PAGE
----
Operating a successful franchise is an all-consuming task. There are bills to pay, employees to manage, facilities to keep up, and customers to serve. Improving energy efficiency, monitoring, and control through a central software portal is often the last thing on a busy franchise owner’s mind.
However, a good building energy management system will actually address many of those top-of-mind concerns. Improved temperature control can mean more productive employees, lower maintenance costs, and increased customer comfort. In reality, adopting such a system might be one of the most important investments a franchisee can make.
It improves your employees’ productivity
It might seem like the easiest way to control energy usage at a franchise location is to simply raise the temperature setting on your thermostat. Then, install a thermostat lockbox to keep employees from turning the temperature back down and blasting the A/C. Problem solved, right?
But it’s not really as simple as that. True energy management is all about having the flexibility to adjust to changing conditions. There are good reasons to blast the A/C on a hot day — it may actually improve your workers’ productivity. People who are too hot work slower and take longer breaks; they may also take more time off from work. One 2015 study of workers in Australia found that companies lost the equivalent of $655 per employee annually due to heat stress.
Installing lockboxes doesn’t mean an end to requests for temperature changes, either. It just means that your facilities manager (or whoever has the lockbox keys) will waste lots of time traveling from location to location to make adjustments whenever a building gets too hot or too cold.
By contrast, a building energy management system will allow you or your facilities manager to set thermostats remotely, so no travel is necessary. You can even schedule the thermostat settings to change over time — for instance, by turning down the heat overnight when no one is in the building. Or, you can build in wiggle room for employees to make their own thermostat adjustments onsite, but only within a certain range. Your newly energy-efficient buildings may suddenly see higher productivity from staff, too.
It reduces your maintenance costs
HVAC systems for commercial buildings are incredibly expensive. For example, they represent 15 percent of invested capital in most restaurant locations.
It’s a major headache for franchise owners when parts of those systems break down or underperform. Once ordered, most major mechanical components of HVAC systems take 8-14 weeks to be delivered. That’s up to three and a half months during which you’re attempting to serve customers in an improperly heated or cooled space — and that’s not even counting the time it takes to install the new component.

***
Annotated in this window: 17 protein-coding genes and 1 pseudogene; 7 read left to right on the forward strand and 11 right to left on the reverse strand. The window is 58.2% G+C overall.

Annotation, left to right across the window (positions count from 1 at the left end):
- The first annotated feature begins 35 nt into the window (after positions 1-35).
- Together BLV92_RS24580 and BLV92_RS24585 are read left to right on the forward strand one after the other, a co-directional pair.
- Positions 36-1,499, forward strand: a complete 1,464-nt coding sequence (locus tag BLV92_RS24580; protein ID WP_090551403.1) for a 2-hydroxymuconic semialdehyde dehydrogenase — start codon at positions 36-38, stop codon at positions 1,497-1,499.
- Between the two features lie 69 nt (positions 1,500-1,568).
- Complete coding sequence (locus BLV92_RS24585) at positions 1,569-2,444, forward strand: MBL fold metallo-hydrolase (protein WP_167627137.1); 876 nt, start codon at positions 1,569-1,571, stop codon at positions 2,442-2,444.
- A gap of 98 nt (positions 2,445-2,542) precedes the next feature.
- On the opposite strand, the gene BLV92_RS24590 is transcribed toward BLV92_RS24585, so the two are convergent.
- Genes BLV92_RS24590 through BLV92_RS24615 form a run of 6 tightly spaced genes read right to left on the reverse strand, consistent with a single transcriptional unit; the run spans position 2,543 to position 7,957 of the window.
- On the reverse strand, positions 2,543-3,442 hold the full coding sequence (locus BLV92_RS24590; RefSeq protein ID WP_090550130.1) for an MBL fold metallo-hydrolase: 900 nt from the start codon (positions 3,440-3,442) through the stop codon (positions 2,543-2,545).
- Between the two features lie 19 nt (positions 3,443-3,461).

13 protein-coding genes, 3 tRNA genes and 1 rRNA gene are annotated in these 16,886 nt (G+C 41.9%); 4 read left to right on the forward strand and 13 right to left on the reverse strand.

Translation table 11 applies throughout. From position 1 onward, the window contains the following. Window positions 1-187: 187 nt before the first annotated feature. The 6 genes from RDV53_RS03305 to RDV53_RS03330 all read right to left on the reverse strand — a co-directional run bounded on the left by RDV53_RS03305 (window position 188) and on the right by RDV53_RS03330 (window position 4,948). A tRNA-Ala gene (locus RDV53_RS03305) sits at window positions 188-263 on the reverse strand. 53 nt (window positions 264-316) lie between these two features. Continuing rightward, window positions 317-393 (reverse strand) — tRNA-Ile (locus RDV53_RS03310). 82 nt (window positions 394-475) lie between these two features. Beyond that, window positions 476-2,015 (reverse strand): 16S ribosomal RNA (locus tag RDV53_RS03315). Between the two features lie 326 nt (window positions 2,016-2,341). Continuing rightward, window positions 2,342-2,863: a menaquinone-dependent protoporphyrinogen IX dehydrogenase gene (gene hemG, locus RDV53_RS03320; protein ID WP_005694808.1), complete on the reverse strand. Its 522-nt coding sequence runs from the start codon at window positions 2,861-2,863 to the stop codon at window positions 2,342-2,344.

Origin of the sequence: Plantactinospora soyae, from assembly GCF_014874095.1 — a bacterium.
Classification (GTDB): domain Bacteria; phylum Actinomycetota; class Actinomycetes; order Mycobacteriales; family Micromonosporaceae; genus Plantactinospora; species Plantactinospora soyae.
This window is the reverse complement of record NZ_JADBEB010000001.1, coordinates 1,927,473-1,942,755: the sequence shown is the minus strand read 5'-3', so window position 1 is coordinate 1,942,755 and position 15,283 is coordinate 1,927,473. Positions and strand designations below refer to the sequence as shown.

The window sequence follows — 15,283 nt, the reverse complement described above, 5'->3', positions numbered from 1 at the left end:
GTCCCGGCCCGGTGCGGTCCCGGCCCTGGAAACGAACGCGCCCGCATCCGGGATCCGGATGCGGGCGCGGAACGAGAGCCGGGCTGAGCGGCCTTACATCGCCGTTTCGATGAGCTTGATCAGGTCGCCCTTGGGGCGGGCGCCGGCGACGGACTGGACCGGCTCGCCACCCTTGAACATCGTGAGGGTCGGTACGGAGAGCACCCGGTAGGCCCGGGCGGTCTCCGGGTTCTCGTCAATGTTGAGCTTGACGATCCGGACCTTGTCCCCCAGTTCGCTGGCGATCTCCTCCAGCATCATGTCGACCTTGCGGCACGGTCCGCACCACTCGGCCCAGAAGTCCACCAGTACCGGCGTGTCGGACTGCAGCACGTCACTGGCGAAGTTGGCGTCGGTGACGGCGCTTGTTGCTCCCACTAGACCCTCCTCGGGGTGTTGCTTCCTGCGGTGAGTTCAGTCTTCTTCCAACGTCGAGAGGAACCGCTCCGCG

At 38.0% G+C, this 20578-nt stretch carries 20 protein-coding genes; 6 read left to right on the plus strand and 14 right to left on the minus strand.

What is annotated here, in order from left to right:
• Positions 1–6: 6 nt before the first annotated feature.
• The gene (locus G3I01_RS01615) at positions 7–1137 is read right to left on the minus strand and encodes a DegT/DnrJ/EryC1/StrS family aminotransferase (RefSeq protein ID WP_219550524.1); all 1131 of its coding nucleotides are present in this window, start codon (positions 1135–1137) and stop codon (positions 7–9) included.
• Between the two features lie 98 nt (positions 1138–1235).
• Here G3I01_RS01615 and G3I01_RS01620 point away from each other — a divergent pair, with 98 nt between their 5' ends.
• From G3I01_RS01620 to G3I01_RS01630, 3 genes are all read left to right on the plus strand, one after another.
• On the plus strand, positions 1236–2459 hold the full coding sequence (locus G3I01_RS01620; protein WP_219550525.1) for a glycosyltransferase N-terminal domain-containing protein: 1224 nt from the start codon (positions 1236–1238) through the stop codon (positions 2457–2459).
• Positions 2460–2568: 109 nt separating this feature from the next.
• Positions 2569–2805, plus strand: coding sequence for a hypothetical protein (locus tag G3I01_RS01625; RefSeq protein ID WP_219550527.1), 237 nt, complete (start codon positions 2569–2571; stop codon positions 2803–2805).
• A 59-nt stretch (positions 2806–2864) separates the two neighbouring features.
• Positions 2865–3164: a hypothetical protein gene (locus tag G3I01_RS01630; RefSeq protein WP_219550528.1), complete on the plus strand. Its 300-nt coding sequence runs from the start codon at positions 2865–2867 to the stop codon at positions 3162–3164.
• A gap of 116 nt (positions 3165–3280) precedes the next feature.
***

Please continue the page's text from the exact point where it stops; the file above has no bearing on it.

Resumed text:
One advantage of a building energy management system is that it allows franchise owners to plan ahead for HVAC maintenance. Temperature sensors deployed throughout a building collect data that can be analyzed to highlight which heating and cooling units are underperforming. That way they can be replaced long before they fail entirely.
This feature can also help with capital planning. Rather than replacing HVAC systems based on their age, or waiting until they break, a franchise owner can start budgeting for an overhaul as soon as the system starts to show signs of running down.
It keeps your customers comfortable
Accurately tracking temperatures within franchise locations can have other benefits as well.
No building is all hot or all cold. Even when HVAC systems are in tip-top shape, temperatures can fluctuate from zone to zone based on proximity to heat-generating elements like computer systems or to cooling ones like freezers and refrigerators. Factors such as wall thickness or material can dramatically impact how evenly a given room gains or loses heat. All of this can affect employee and customer comfort if heating and cooling is not calibrated to these differences correctly.
The temperatures of storage spaces are important to consider, too. One 2012 study of cooling practices in 420 restaurants found that 86% of them did not follow all FDA-recommended cooling processes properly. About 12% of walk-in coolers and 34% of reach-in coolers were above maximum recommended temperature. The consequences of inadequately cooled food can be severe, including causing illness in customers.
A good energy management system gives a franchise owner visibility into all of these small but impactful fluctuations, so they can make adjustments to heating and cooling accordingly.
In the end, investing in an energy management system is about much more than energy efficiency in business. It’s about keeping employees productive, customers happy, and costs low.
Want to learn more about what energy management can do for your business? Schedule a Zen HQ demo here.